Some small cell deployments no longer subject to federal review

The U.S. Federal Communications Commission (FCC) voted along party lines 3-2 yesterday to make it easier for operators to deploy small cell infrastructure in an effort to hasten network densification in support of 5G commercialization. At a high-level, the rule change removes federal oversight of small cells outlined in the National Historic Preservation Act (NHPA) and National Environmental Policy Act (NEPA) and removes the need to conduct an environmental assessment for small cells in floodplains “as long as certain conditions are met.” State and local regulations are still applicable.

Meredith Atwell Baker, president and CEO of industry association CTIA, said the move “will help America win the global 5G race by significantly reducing the number of months to deploy 5G networks and decreasing the cost to build out new small cells by almost a third. The reforms will make a big difference in how quickly these more powerful networks can be installed for consumers and communities across the nation.”

In a report titled Impact of Federal Regulatory Reviews on Small Cell Deployment released March 12 by Accenture, the market research firm found 29% of deployment costs “are related to NHPA/NEPA regulations when review are required,” costing the industry a collective $36 million in 2017. Projected out from 2018 to 2016, Accenture calculates “wireless carriers will incur $2.43 billion in NHPA/NEPA costs.” By removing those barriers, Accenture found operators could save $1.56 billion “if the proportion of small cells requiring review under NHPA/NEPA could be reduced by two-thirds.”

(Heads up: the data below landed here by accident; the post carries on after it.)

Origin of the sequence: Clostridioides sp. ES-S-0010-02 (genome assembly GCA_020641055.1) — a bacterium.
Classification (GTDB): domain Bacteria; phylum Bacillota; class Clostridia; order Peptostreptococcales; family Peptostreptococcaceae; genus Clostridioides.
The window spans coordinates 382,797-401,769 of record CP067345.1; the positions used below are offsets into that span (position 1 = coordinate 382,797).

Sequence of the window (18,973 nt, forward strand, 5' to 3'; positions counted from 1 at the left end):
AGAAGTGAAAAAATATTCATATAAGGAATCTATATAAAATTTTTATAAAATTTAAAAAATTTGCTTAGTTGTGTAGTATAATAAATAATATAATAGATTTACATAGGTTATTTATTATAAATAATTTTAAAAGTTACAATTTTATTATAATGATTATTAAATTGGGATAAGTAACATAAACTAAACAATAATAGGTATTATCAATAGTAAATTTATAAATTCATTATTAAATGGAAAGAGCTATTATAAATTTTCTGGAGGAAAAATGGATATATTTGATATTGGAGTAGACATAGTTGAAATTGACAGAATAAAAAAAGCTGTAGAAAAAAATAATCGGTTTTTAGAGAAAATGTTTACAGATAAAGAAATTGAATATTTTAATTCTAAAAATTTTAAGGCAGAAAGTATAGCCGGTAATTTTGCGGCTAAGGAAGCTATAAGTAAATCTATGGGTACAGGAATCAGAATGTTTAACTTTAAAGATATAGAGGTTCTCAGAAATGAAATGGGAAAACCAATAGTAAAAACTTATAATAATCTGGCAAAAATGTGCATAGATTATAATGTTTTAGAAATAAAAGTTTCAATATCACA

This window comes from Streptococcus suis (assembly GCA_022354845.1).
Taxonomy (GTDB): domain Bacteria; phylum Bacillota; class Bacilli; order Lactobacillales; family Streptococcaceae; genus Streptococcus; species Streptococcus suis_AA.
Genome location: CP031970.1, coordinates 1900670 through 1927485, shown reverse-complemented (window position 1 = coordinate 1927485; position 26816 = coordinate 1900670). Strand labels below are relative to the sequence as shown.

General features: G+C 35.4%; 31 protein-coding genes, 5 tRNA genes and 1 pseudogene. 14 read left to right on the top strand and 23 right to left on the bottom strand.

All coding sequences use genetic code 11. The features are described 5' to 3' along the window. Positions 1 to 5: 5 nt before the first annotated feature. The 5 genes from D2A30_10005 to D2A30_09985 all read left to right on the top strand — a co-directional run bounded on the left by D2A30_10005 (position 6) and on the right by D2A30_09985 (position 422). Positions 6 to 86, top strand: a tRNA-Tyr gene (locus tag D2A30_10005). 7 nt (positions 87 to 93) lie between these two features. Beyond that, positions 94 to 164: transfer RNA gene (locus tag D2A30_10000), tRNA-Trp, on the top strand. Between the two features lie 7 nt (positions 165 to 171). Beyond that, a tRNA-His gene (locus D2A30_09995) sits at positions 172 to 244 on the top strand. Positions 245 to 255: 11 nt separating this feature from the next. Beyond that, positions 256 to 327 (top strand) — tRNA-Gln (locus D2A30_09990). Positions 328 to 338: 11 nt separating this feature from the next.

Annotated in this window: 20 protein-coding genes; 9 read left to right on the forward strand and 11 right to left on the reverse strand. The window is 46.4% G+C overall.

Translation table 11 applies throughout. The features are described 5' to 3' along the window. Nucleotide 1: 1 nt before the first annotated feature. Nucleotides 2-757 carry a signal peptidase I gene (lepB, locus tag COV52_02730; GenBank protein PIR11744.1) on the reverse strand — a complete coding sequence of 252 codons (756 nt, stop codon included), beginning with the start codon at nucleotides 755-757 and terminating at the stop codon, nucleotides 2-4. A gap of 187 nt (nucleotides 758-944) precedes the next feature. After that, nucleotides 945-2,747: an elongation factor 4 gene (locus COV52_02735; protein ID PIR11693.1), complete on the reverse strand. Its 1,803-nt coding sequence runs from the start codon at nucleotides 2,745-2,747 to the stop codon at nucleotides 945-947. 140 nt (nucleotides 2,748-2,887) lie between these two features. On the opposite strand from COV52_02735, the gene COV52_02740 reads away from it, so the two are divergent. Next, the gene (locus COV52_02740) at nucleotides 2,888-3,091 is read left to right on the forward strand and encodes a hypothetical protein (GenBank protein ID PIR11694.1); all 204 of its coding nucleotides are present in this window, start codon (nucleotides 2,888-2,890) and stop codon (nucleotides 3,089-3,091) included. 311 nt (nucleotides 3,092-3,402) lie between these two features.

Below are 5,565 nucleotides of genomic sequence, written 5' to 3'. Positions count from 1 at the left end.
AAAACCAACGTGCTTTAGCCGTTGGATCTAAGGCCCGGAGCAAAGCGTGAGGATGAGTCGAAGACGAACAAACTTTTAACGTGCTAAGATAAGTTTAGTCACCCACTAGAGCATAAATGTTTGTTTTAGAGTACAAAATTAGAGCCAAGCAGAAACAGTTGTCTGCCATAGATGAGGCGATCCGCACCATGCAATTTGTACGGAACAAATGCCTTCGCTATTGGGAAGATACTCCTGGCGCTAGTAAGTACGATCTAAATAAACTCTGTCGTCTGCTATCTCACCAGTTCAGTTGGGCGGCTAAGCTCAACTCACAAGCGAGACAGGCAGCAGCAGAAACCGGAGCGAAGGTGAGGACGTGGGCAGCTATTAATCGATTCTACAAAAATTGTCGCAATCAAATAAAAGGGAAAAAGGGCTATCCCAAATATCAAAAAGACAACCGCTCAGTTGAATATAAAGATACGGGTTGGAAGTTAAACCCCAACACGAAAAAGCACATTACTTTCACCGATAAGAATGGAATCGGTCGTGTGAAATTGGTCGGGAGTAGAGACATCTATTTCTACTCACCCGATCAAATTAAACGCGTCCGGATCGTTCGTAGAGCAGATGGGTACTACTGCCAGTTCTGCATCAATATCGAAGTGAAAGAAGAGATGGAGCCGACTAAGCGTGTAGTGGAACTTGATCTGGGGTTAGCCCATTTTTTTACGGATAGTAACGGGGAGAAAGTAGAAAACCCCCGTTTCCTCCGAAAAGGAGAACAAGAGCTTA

Republican FCC Chairman Ajit Pai called the move a “giant leap forward” and said, “We clarify today that small cells are inherently different from large towers. So they shouldn’t face identical regulatory review. By cutting unnecessary red tape, we’ll make it substantially easier for carriers to build next-generation wireless networks throughout the United States. That means faster and more reliable wireless services for American consumers and businesses. That means more wireless innovation, such as novel applications based on the internet of things. And ultimately, that means American leadership in 5G.”

Dissenting Commissioner Mignon Clyburn framed the vote as supporting the telecom industry at the expense of local communities and tribal lands. “Best course would’ve been to delay today’s vote. They refused, so I must, of course, dissent.”







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